Paris – July 14
The train pulled into the Gare de Lyon around 2 pm on Bastille Day – La Fete Nationale. We heard somewhere that locals don’t use the term Bastille Day, preferring the less controversial Fete Nationale. I had expected a struggle to find a taxi but we waited just a few moments and violà, we were in a taxi speeding towards the Left Bank and our apartment. Well, OK, we were not really speeding. The big military parade down the Champs Elysees had evidently just wrapped up so the taxi driver had to take a circuitous route through the Right Bank to get to the river. Once over the Seine, however, we were very soon deposited at 99 rue de Sevres—our home for the next three nights. The owner of the apartment met us out front and we went into a building that must have dated from around 1960. I have to say that it reminded me of the Buchanan Building at the University of BC – same polished linoleum and marble, same sixties smell, same long, undistinguished corridors and squared off corners.
|Entrance to our Sixties style apartment building|
My other olfactory memory was of my Dad’s lab building out at UBC in the early 1960’s. I remember going there as a kid to see “Dad’s work” and the smell of the 1950’s building was identical to the smell of the building containing our Paris apartment. Very strange. Who would expect to be transported back to my six year old self just by walking into an apartment building in the 7th arrondisement in Paris? But they do say that smell is the most evocative of the senses.
We were given a neat key ring with a sensor that we pressed to four points along the route from the front door to the elevator. We certainly did not need to fear for our security. Our apartment was on the 7th floor and overlooked a lot of Paris, but nothing terribly obvious like the Eiffel tower or Notre Dame, although we did have the Montparnasse Tower looming off to the right. We could see miles of grey rooftops—about as distinctively Parisian as it is possible to get.
|View from the balcony of our apartment looking northwest|
While the apartment lacked the charm we have sometimes enjoyed in Paris apartments, it had the virtue of being bright and clean and fairly spacious. We had a balcony (great for drying laundry!), a relatively large kitchen (by Parisian standards), a living area with TV and a comfy bed. No complaints.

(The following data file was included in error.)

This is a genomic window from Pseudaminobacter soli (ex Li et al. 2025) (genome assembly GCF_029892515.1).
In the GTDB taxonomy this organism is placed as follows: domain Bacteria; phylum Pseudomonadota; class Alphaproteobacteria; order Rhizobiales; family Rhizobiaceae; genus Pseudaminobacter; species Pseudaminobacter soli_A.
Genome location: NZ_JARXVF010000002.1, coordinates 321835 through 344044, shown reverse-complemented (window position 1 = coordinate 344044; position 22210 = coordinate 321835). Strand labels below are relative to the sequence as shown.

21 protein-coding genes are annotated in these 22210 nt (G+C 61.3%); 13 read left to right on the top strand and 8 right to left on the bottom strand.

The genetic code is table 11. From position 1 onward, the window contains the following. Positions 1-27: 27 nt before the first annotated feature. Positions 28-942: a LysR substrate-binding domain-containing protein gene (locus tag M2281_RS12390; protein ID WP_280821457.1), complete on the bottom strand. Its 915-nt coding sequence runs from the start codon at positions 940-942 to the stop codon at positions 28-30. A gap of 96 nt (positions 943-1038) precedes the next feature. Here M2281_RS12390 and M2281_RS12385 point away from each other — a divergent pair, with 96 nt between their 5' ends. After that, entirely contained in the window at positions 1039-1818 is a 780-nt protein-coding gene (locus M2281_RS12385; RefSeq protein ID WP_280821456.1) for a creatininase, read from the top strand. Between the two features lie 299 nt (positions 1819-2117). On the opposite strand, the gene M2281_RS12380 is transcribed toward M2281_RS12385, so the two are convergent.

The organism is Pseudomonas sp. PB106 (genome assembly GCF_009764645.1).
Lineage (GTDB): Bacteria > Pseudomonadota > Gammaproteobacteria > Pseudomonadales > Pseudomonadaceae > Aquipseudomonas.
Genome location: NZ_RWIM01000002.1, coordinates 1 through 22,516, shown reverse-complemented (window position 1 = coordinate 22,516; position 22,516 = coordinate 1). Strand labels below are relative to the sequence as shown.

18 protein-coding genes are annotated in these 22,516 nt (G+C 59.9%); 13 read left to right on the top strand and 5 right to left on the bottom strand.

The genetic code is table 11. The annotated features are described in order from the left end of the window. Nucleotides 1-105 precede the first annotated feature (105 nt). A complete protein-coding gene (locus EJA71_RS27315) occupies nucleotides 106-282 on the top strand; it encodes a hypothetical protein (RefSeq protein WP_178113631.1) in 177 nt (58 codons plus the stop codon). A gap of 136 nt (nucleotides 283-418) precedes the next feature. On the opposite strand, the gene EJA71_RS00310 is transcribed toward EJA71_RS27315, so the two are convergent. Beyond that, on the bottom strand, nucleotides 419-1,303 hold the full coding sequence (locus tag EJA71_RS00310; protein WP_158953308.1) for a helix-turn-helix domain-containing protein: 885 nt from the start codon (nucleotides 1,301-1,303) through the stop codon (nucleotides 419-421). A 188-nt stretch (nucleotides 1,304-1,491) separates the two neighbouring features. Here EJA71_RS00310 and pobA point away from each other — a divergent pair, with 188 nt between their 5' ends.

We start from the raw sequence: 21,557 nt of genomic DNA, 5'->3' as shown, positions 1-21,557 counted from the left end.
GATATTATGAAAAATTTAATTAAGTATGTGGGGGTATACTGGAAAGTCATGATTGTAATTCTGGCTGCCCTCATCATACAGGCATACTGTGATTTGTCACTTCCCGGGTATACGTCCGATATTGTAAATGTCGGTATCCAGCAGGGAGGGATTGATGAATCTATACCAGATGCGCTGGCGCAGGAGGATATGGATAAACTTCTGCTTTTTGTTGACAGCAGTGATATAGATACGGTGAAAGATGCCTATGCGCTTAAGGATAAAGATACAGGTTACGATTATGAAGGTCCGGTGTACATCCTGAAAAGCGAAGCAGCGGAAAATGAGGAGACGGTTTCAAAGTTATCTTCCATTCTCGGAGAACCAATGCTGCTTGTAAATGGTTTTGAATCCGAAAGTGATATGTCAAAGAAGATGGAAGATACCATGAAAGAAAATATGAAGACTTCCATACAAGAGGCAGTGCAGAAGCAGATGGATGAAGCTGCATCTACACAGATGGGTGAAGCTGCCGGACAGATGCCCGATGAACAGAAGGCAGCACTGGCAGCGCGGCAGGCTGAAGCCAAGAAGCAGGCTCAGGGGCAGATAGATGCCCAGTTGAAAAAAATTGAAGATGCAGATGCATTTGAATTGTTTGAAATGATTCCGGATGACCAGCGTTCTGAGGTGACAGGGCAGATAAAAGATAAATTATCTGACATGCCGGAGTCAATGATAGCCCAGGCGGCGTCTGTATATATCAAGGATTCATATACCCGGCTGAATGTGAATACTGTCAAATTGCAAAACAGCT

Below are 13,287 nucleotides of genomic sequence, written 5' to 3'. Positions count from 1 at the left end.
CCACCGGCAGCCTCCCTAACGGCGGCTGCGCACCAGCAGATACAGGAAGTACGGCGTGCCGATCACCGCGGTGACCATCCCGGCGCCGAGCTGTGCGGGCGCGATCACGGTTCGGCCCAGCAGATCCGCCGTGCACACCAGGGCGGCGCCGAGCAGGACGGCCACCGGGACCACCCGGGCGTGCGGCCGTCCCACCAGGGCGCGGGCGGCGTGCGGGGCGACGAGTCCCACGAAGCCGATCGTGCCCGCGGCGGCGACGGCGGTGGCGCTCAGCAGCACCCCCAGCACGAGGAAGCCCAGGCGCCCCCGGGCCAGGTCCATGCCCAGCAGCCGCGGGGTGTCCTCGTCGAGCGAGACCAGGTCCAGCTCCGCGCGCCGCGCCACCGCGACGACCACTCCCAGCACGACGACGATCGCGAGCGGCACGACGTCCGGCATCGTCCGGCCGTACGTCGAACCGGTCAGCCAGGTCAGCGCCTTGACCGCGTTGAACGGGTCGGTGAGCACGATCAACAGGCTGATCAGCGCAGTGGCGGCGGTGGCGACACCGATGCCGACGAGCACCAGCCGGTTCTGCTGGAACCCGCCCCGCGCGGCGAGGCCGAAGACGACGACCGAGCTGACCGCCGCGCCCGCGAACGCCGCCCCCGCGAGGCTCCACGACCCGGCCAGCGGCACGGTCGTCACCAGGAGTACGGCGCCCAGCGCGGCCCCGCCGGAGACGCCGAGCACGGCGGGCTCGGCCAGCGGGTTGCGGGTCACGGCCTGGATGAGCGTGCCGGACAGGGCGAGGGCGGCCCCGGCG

After getting settled, we ventured out for our first of several museum/gallery forays. Back in Vancouver, we had checked out which exhibitions we wanted to see and so had a pretty good handle on how we’d be spending the next few days. The first stop was an exhibition of paintings by Artemesia Gentellischi—one of the first known (stress the word known) women painters. Artemesia was the first woman in Italy to be accepted into the Florence academy. Her husband who was also an artist was not accepted which led to some pretty strained conversations around the dinner table I should imagine.
Artemesia was a baroque artist (17th century). Although I’m not a huge fan of Italian baroque art, I am a fan of Artemesia. The women in her paintings are very present and muscular with great attitude. She doesn’t paint fading lilies. Her women are strong and confident and kind of bad ass. I liked them a lot!
|Painting by Artemesi: Jael and Sisera|
The exhibition at the Musee Maillol was packed with mostly Parisians. All of the descriptions were in French with no English translations so it was a bit taxing. However, I managed to get the gist of most of the blurbs. Also, I had read a book about Artemesia a few years ago so I was sort of familiar with her story. At her peak she was pretty well known – mostly in Naples where she enjoyed the attention of several prominent patrons.
Because I have written a novel about a female painter, I sometimes get asked if the principal character in my novel (Sofia Carelli) is like Artemesia. In a word – no! Artemesia lived over 200 years after my Sofia and the academy in Florence was well aware she was a woman when they accepted her. This is not to say that life for Artemesia as a woman painter in the 17th century was particularly easy. However, she at least could be known as a painter, unlike Sofia in the 14th century.
After checking out the exhibition, we enjoyed a Croque Monsieur and glass of wine in a local café and retired to our apartment for a wee rest. We then ventured out around 9 pm to find dinner and see the fireworks at the Eiffel Tower in celebration of Le Fete Nationale. We found a lovely little Morroccan place not far from the Champs des Mars (where the Eiffel tower is) and enjoyed a fabulous meal. I had the lamb tagine – heavenly! OK – it wasn’t exactly Parisian but it was wonderful nevertheless and very reasonably priced.
|Waiting for the fireworks to begin|
The streets were thronged with people including many families with little kids all streaming towards the Champs de Mars at 10 pm to see the fireworks. We found a space on the grass and waited for the show to begin.
At about 11 pm, the lights illuminating the Eiffel Tower switched off and to the cheers of the crowd the fireworks began. For over 30 minutes the fireworks blasted the Parisian sky to the accompaniment of really bad 1980’s disco music. Most of the songs were in English and often the crowd sang along. A highlight was when the soundtrack blasted out “YMCA” and everyone in the crowd burst into the chorus, complete with actions. A memorable moment!
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